“Windows kernel hacker” Luca Marcelli has published a video on Tweeter demonstrating his successful breaching of Windows Remote Desktop Gateway (RDG) by remote code execution (RCE).
The hack takes advantage of two Windows server security vulnerabilities about which Microsoft has already alerted users.
There are security updates for the CVE-2020-0609 and CVE-2020-0610 vulnerabilities, but just in case you’re having second thoughts about using them, this hacker has just shown how real the threat to your system is.
Hackers can remotely manipulate your system and data
In any case, Microsoft hasn’t suggested another effective way to handle the issue, so patching seems to be the only way to keep your Windows PC safe from the threat for now.
Luca recommends disabling UDP traffic for the RDG to thwart an RCE attack like the one he just demonstrated.
If installing the update is not an option you should apply other measurements such as disabling UDP traffic. I'll wait a bit until people had enough time to patch before releasing this to the public 🙂
— Luca Marcelli (@layle_ctf) January 26, 2020
Organizations use Windows RDG to let their employees remotely connect to the company’s IT resources via any device with a remote desktop client application. Such a connection should generally be secure and hack-proof, especially if it incorporates multi-factor authentication.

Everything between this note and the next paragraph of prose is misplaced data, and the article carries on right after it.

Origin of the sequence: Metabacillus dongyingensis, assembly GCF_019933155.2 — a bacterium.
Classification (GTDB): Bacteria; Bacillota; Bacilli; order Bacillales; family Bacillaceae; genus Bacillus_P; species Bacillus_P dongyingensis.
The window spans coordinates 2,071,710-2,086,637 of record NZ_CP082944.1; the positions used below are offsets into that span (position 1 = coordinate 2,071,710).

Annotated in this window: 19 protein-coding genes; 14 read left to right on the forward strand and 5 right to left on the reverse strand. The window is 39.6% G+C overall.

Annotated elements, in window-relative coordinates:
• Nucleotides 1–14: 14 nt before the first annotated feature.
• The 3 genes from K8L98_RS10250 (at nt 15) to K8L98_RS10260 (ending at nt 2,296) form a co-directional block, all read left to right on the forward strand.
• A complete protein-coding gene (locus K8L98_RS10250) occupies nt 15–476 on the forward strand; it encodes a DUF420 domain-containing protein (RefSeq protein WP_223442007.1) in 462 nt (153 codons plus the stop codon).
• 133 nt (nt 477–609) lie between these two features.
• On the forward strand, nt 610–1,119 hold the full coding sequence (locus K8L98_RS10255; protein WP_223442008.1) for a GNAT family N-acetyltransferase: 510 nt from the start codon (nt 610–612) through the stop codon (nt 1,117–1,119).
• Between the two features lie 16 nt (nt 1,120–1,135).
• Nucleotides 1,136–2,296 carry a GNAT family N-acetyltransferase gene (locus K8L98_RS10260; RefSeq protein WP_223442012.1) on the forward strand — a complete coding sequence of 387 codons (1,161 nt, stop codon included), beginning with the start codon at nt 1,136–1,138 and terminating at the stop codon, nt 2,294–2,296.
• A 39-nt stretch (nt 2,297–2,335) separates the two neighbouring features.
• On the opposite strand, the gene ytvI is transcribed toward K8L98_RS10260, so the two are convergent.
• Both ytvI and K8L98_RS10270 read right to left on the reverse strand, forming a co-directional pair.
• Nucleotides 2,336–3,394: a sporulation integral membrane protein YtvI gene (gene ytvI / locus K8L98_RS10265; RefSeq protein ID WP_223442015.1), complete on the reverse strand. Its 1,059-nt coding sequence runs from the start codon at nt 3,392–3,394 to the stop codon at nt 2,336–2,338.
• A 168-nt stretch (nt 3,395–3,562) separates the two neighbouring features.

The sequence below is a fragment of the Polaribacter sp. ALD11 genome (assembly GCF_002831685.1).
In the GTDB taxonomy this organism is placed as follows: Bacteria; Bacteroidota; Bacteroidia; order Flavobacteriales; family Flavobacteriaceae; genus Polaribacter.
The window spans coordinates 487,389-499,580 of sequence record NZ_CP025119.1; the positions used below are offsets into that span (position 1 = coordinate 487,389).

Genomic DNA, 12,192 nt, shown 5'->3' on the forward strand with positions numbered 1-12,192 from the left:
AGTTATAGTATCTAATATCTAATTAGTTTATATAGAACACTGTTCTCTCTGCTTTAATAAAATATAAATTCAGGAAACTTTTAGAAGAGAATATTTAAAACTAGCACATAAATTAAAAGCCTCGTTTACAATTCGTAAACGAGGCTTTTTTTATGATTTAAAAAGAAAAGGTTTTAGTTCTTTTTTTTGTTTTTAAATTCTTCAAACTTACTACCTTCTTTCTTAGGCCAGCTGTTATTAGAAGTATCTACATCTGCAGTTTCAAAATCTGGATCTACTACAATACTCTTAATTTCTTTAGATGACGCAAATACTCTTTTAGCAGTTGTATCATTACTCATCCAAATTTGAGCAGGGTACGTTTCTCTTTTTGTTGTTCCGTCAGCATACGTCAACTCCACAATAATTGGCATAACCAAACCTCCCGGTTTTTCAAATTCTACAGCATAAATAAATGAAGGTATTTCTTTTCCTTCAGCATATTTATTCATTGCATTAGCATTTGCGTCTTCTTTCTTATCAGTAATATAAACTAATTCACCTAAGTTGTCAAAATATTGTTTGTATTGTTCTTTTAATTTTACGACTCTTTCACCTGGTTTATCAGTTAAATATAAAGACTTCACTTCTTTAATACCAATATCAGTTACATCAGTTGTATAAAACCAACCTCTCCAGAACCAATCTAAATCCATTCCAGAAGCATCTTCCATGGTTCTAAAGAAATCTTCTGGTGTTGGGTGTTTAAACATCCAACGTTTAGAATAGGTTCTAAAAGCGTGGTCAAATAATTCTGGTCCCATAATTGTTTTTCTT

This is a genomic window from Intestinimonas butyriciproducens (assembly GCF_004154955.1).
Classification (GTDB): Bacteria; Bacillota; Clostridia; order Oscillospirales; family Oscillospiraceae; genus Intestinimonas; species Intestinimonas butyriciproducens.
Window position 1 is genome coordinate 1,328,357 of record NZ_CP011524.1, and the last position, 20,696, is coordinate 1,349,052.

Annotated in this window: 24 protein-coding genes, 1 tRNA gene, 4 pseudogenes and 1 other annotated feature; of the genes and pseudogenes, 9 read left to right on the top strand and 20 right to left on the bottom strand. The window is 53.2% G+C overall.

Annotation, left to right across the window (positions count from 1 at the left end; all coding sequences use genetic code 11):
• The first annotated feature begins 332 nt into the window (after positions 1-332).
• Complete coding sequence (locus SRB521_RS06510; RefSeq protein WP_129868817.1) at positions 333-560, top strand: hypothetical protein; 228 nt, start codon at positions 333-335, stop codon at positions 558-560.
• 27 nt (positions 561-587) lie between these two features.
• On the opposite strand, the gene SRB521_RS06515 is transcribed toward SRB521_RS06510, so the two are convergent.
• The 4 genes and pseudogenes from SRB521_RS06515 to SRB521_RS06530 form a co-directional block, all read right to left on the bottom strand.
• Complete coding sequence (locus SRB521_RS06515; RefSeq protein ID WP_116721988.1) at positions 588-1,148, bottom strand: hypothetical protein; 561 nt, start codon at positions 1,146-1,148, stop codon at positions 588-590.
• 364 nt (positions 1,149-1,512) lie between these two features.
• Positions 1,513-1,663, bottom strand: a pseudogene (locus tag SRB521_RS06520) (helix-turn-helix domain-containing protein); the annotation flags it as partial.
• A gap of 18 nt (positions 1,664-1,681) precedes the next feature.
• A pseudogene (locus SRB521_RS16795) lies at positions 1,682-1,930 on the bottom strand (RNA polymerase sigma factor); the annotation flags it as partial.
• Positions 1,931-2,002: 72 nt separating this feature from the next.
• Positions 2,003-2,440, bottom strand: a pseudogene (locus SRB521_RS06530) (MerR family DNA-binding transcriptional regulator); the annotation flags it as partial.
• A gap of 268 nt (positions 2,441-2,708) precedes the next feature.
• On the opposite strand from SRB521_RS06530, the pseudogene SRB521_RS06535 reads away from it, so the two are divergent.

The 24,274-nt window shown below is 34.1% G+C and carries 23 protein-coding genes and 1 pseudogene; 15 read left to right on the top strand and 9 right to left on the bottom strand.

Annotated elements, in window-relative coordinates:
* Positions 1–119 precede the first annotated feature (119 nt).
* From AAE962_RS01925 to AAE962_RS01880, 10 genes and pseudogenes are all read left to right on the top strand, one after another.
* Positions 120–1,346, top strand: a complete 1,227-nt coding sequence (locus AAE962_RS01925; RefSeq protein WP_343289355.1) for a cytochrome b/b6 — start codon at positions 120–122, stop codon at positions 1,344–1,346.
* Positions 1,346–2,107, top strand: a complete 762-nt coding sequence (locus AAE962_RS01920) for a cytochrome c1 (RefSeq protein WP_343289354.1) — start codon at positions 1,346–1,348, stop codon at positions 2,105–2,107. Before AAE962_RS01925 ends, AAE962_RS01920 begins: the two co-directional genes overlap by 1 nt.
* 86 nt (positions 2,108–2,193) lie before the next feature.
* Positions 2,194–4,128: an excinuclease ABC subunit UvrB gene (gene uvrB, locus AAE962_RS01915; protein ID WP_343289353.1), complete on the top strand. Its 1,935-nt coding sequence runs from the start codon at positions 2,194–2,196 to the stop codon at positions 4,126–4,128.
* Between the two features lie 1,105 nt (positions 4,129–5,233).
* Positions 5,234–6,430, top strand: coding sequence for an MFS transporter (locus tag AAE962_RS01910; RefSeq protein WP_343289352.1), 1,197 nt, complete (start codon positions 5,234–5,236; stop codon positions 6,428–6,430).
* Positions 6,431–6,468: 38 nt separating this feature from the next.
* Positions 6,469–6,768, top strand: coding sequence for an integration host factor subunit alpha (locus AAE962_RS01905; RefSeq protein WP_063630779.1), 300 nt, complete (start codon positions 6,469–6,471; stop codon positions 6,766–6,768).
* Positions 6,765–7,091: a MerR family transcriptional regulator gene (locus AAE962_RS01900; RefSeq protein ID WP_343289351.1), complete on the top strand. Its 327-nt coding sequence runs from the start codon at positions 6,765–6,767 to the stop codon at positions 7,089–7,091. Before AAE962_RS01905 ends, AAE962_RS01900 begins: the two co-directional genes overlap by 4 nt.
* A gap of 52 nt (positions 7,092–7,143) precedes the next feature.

But in an RCE attack that exploits Windows RDG security weaknesses, a hacker doesn’t have to submit the correct user credentials to access company files. That’s because the attack takes place before the activation of authentication protocols.
Patching your system is the only way to stay safe
The RDG itself gives the intruder the prerequisite remote access, so they don’t even have to be physically there to execute their malicious code. Worse still, the intrusion is stealth, seeing as the “specially crafted requests” to the target system or device require no user interactions to get through.
Microsoft says that a successful exploit of this vulnerability could enable a hacker to deploy new programs or view/ alter data. Organizations holding sensitive personal information wouldn’t want to take that risk, especially against the backdrop of more stringent data protection regulations worldwide.
The Windows operating system maker has, in the past, identified other Remote Desktop Protocol (RDP) vulnerabilities that may be worth your attention. There are fixes for these bugs too. To be on the safe side, consider keeping pace with the latest Patch Tuesday updates.